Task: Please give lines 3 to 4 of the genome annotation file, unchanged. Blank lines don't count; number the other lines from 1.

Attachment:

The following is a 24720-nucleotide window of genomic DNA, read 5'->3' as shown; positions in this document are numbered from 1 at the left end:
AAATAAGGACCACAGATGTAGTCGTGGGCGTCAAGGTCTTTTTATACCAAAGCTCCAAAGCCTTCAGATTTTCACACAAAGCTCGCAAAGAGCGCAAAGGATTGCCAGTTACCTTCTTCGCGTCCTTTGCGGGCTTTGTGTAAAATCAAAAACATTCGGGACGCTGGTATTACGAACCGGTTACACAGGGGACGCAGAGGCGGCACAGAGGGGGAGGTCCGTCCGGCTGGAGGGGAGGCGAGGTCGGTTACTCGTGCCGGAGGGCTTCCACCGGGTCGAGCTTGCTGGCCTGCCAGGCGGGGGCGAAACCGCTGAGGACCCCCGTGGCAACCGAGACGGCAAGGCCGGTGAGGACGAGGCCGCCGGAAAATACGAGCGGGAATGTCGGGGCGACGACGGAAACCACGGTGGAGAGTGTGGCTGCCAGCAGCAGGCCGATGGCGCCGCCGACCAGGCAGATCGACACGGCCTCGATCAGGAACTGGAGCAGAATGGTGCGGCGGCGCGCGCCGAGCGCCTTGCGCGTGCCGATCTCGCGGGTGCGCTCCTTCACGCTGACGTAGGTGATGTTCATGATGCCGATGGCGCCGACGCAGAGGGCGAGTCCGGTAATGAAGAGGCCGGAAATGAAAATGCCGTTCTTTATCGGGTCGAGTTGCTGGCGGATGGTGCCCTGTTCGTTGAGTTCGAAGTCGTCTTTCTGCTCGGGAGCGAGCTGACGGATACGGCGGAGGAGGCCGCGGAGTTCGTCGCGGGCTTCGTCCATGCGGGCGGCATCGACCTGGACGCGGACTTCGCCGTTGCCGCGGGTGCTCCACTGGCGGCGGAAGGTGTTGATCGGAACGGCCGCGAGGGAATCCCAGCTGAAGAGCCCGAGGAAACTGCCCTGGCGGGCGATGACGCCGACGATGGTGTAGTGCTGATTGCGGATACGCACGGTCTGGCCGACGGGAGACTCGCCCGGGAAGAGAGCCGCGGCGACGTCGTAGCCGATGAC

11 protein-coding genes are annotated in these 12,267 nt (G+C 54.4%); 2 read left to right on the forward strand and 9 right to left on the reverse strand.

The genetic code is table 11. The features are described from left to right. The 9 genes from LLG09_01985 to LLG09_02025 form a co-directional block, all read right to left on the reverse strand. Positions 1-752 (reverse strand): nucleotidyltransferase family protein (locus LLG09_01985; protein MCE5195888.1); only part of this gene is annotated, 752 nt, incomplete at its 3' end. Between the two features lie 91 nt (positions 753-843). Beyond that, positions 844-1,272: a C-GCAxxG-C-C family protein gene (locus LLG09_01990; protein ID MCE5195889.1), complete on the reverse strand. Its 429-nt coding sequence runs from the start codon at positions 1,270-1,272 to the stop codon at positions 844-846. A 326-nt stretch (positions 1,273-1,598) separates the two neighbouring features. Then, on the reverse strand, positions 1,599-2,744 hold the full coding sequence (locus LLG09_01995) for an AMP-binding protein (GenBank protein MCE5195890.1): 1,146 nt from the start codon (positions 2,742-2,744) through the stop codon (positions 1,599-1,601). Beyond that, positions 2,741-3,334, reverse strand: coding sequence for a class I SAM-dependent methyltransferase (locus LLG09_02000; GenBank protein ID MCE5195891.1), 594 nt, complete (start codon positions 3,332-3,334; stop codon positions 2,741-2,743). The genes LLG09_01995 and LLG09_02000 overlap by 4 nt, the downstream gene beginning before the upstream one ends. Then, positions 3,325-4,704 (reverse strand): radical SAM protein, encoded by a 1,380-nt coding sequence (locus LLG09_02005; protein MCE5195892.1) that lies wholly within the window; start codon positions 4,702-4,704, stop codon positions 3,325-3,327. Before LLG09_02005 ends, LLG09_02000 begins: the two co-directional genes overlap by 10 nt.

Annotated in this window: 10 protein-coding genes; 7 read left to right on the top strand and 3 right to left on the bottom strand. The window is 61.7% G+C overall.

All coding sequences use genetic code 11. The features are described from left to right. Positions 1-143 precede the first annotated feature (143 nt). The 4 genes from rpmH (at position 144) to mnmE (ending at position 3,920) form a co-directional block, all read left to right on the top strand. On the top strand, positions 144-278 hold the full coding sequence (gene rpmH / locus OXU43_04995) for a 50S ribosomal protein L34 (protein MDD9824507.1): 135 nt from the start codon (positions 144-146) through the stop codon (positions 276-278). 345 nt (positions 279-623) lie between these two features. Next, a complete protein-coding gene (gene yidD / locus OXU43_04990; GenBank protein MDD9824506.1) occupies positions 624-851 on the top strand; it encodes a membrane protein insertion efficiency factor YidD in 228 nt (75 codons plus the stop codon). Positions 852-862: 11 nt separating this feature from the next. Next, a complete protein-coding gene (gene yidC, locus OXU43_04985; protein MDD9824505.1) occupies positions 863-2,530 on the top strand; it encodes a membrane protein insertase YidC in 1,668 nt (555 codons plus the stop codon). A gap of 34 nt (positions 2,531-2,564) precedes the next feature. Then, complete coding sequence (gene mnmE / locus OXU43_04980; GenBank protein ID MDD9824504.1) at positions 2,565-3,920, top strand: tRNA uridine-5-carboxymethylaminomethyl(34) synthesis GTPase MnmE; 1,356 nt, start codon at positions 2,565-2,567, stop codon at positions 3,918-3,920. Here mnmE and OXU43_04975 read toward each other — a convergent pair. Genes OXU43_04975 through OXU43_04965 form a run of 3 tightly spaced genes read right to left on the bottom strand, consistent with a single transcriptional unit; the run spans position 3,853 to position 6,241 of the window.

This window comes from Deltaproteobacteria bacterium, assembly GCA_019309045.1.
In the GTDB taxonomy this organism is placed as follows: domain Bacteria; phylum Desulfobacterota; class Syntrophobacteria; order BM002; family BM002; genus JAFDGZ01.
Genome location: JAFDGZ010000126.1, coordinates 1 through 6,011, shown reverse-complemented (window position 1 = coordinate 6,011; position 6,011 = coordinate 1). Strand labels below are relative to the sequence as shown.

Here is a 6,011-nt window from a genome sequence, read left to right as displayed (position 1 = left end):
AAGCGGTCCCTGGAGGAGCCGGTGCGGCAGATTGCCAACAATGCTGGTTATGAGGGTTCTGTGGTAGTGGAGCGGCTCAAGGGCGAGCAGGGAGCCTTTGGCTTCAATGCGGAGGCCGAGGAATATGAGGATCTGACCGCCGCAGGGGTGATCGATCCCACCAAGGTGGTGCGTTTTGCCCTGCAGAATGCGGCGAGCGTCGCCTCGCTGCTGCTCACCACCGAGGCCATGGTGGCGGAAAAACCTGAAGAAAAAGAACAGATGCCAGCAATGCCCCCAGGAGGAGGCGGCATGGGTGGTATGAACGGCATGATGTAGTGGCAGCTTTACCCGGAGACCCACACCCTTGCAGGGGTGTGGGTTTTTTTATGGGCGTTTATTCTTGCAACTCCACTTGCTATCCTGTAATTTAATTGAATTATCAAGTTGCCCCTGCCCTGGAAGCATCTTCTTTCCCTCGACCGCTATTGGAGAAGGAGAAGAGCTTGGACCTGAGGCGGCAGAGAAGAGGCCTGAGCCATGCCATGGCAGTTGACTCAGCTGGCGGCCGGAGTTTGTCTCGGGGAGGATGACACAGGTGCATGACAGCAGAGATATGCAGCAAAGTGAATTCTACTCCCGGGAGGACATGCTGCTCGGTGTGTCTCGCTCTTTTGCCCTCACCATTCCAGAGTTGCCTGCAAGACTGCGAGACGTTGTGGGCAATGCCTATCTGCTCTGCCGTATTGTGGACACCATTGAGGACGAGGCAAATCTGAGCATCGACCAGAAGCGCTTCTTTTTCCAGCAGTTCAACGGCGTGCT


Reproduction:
11 protein-coding genes are annotated in these 12,267 nt (G+C 54.4%); 2 read left to right on the forward strand and 9 right to left on the reverse strand.

The genetic code is table 11. The features are described from left to right. The 9 genes from LLG09_01985 to LLG09_02025 form a co-directional block, all read right to left on the reverse strand. Positions 1-752 (reverse strand): nucleotidyltransferase family protein (locus LLG09_01985; protein MCE5195888.1); only part of this gene is annotated, 752 nt, incomplete at its 3' end. Between the two features lie 91 nt (positions 753-843). Beyond that, positions 844-1,272: a C-GCAxxG-C-C family protein gene (locus LLG09_01990; protein ID MCE5195889.1), complete on the reverse strand. Its 429-nt coding sequence runs from the start codon at positions 1,270-1,272 to the stop codon at positions 844-846. A 326-nt stretch (positions 1,273-1,598) separates the two neighbouring features. Then, on the reverse strand, positions 1,599-2,744 hold the full coding sequence (locus LLG09_01995) for an AMP-binding protein (GenBank protein MCE5195890.1): 1,146 nt from the start codon (positions 2,742-2,744) through the stop codon (positions 1,599-1,601). Beyond that, positions 2,741-3,334, reverse strand: coding sequence for a class I SAM-dependent methyltransferase (locus LLG09_02000; GenBank protein ID MCE5195891.1), 594 nt, complete (start codon positions 3,332-3,334; stop codon positions 2,741-2,743). The genes LLG09_01995 and LLG09_02000 overlap by 4 nt, the downstream gene beginning before the upstream one ends. Then, positions 3,325-4,704 (reverse strand): radical SAM protein, encoded by a 1,380-nt coding sequence (locus LLG09_02005; protein MCE5195892.1) that lies wholly within the window; start codon positions 4,702-4,704, stop codon positions 3,325-3,327. Before LLG09_02005 ends, LLG09_02000 begins: the two co-directional genes overlap by 10 nt.